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Thursday, November 29, 2012

Review: A Song After Dark by Grant Palmquist


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Norman is your typical "outcasted" high school student. He has no friends, no social life, and lives under the thumb of his over-bearing father. So when he meets Zach, he thinks he's won the lottery. Zach opens up a whole new world for him, a world of partying, doing drugs and meeting more girls than he ever thought was possible.
Unfortunately, Zach isn't all he pretends to be. He is hiding a dark and deadly secret. One that if revealed would be the end of him. Of course, only Norman's bad luck could drag him into Zach's world, throwing him head first into something he could not have anticipated.
My Rating: 3.5 out of 5 Stars
A Song in the Dark is told from two different points of view. The first is that of Norman, written in the first person, so that you get a glimpse of what he's really thinking and feeling, while the second is told in the third story person about Zach. His deeds, and to an extent, his thoughts.
Most of the characters in this are not likable in the least. As a Junior in High School, Norman is too old to be spanked, something his Father repeatedly does. His parents treat him as little more than a prisoner, even giving him grief for cutting his hair "without their permission". When he can't go out, and his parents calling his phone all of the time, its easy to understand why Norman has no friends, harder to understand why his parent's don't see that.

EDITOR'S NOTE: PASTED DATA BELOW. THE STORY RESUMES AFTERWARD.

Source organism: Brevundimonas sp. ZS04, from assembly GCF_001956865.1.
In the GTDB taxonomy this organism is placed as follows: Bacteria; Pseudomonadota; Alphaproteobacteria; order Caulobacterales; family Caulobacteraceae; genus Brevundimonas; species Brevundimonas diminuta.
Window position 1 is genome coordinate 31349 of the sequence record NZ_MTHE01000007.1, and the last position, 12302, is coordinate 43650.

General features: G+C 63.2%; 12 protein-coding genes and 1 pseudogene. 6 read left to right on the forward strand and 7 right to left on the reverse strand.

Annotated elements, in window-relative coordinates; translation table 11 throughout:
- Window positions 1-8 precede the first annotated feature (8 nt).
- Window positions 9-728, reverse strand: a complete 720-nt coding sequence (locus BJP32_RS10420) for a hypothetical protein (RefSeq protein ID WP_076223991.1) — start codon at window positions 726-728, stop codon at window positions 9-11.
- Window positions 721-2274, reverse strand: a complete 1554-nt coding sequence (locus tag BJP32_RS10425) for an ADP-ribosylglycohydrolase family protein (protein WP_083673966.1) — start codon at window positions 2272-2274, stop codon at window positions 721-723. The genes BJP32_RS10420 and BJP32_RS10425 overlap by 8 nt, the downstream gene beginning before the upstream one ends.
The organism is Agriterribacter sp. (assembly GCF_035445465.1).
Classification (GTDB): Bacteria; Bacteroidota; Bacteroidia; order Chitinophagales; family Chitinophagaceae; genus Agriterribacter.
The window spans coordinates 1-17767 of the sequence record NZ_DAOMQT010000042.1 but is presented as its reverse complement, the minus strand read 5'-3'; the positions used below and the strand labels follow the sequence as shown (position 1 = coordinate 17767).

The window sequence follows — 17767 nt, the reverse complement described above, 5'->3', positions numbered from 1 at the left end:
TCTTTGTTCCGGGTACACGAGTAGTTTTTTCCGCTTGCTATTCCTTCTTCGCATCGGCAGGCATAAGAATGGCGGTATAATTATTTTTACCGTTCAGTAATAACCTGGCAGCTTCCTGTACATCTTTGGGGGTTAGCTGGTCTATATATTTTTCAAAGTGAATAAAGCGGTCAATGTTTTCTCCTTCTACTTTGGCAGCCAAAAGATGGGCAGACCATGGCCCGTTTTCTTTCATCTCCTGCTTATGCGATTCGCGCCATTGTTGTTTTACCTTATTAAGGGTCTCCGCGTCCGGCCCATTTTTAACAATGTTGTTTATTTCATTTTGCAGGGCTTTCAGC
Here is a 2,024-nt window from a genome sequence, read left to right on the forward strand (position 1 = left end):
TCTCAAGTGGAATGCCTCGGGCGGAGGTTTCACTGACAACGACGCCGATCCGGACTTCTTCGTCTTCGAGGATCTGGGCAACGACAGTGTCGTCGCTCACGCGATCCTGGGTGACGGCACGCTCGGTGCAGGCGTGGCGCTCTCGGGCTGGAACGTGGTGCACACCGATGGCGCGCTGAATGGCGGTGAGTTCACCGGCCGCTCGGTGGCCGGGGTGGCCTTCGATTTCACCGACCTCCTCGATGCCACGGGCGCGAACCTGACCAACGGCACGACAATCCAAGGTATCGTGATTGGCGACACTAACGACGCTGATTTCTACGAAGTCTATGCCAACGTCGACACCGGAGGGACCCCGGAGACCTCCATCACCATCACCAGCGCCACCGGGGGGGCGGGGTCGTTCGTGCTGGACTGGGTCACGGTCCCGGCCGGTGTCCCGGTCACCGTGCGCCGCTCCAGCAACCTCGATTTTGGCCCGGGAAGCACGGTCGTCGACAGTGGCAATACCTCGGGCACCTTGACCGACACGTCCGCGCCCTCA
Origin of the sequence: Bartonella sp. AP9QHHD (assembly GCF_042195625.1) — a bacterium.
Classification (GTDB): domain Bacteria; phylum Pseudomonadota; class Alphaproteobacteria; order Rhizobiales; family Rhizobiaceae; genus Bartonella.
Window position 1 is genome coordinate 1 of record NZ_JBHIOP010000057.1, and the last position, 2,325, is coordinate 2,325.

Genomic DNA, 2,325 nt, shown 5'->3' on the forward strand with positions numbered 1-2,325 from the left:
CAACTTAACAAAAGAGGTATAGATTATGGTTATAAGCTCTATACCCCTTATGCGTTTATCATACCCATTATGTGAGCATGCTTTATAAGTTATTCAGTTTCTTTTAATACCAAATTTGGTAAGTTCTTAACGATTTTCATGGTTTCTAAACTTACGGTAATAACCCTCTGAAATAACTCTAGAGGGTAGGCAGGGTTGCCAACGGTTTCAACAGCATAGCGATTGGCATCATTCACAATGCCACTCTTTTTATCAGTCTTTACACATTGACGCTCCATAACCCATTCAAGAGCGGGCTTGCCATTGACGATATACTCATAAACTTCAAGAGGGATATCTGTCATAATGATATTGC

In fact, you begin to feel almost sorry for Norman early on, the way he desperately clings to Zach even when they are doing things he knows are wrong, and he doesn't want to do them, he still finds himself "caught up in the moment" in fear of losing Zach's friendship.
The only complaints I have with this novel are the graphic scenes in which animals and humans are tortured and killed, this novel is very descriptive, to the point of disturbing in some parts, and is definitely not for the faint of heart.
I also had issue with the way it ends, at least for Norman. What happens to him? Does he tell the truth? There are several questions left hanging after the final chapter which I wish were tied up better, however overall this was a gripping novel, and one I would recommend.
Due to the graphic and violent nature of this story, I would suggest it NOT be read by anyone with a weak stomach, who gets squeamish over the mention of blood and murder (especially that of animals), and by anyone who is under the age of 13.
Disclaimer: I received a copy of A Song After Dark in exchange for my honest review. This has not reflected on my review in any way.
Purchase A Song After Dark from Amazon

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